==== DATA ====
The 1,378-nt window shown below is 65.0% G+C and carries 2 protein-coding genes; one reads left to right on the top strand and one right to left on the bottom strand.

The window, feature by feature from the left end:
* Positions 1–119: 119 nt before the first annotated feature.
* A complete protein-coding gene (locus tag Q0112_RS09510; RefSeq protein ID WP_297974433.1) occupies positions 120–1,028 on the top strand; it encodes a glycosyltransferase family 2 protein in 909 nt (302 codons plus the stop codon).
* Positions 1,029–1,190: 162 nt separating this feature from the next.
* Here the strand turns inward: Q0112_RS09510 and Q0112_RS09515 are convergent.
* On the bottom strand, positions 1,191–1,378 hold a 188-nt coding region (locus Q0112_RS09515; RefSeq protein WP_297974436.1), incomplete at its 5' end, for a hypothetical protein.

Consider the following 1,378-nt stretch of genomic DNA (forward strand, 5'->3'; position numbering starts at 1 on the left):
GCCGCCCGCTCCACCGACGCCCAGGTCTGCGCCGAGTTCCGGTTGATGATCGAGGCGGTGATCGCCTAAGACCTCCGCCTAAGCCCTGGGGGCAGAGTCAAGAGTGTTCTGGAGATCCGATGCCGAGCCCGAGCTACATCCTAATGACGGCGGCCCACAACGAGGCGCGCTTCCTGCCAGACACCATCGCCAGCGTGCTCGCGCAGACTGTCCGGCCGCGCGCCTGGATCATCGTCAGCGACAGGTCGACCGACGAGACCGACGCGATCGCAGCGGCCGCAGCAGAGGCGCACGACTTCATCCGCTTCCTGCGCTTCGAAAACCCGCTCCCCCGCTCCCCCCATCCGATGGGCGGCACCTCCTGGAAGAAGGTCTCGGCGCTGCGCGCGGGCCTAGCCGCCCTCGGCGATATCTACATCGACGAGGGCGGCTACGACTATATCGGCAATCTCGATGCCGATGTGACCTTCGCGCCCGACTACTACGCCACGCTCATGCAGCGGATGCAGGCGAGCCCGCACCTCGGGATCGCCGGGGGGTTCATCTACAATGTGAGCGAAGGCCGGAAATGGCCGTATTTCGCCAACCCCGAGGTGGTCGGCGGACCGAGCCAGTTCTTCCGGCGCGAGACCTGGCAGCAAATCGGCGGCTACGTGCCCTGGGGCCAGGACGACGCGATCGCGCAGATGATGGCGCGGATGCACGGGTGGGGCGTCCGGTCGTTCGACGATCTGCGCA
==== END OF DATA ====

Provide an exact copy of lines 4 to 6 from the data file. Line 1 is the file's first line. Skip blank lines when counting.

* A complete protein-coding gene (locus tag Q0112_RS09510; RefSeq protein ID WP_297974433.1) occupies positions 120–1,028 on the top strand; it encodes a glycosyltransferase family 2 protein in 909 nt (302 codons plus the stop codon).
* Positions 1,029–1,190: 162 nt separating this feature from the next.
* Here the strand turns inward: Q0112_RS09510 and Q0112_RS09515 are convergent.